If you are interested in this excellent birding deal, please email me at firstname.lastname@example.org before August 8th. I hope to help you experience the fantastic birding in the Osa peninsula at Luna Lodge!
Ironically, the summer is quiet time for a lot of birders up north. Although it would seem that the warm weather makes it easier to get outside and see what’s going on in terms of nature, a fair percentage of birders take a break during the three months of summer. The mid-year lull seems to be mostly followed by birders who have been looking through their binoculars for five years or more. This is because they think that they already know what’s around, and don’t expect anything new, so, aren’t as eager to explore than during seasons when unexpected migrants and vagrants can occur.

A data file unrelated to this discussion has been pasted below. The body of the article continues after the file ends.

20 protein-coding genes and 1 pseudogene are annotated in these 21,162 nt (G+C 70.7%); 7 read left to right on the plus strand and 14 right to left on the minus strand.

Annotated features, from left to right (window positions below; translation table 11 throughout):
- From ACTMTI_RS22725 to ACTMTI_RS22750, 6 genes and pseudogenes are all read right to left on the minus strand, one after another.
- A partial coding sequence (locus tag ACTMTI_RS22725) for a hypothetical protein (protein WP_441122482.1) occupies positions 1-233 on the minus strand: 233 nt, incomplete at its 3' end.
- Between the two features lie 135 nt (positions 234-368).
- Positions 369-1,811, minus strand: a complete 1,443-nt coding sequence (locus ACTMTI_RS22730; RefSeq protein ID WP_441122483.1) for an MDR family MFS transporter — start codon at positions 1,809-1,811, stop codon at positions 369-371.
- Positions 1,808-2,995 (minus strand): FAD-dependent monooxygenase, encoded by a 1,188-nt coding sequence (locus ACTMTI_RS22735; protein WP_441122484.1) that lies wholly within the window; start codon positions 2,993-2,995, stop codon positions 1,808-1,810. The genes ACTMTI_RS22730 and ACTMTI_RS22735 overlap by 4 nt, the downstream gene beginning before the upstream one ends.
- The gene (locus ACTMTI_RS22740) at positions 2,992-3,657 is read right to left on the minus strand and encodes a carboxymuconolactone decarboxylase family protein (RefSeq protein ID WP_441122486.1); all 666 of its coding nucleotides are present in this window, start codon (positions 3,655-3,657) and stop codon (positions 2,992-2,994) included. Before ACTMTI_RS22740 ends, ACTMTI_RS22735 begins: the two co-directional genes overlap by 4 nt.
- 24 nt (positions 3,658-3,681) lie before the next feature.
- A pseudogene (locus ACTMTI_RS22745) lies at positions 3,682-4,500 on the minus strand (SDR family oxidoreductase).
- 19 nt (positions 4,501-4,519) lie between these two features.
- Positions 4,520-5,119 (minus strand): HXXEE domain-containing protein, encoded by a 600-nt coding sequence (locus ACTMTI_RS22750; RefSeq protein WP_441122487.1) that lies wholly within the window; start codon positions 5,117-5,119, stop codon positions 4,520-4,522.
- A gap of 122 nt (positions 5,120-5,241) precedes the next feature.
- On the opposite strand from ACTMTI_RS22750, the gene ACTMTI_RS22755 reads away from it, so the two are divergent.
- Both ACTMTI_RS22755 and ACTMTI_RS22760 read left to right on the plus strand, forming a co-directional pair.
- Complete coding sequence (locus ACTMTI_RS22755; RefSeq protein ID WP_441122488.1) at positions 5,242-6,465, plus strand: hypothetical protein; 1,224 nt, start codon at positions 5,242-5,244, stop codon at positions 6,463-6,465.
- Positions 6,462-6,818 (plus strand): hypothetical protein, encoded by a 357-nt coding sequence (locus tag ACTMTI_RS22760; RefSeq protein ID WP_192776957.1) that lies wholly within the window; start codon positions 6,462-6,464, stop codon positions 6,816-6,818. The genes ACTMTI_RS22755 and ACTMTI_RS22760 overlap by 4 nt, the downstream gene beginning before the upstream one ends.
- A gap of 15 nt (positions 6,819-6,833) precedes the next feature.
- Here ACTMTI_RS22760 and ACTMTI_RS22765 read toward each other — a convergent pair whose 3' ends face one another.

Beginning birders still do a lot of birding in summer probably because a new bird or two are still easy to come by, even near home, and they are still close enough to the exciting start of the learning curve to easily find new knowledge in most things they see. Once experienced birders realize that there is always more to learn and master about the avian side of life, they can find themselves back at the beginning of another, new learning experience and can get just as excited about summer birding as spring or fall (well, maybe not May but that’s in a special category of its own). Not to mention, vagrants can and do turn up in summer no matter where a birder lives, so it does pay to get out there and pay attention. I was reminded of that just after coming back from a recent family trip to Niagara Falls.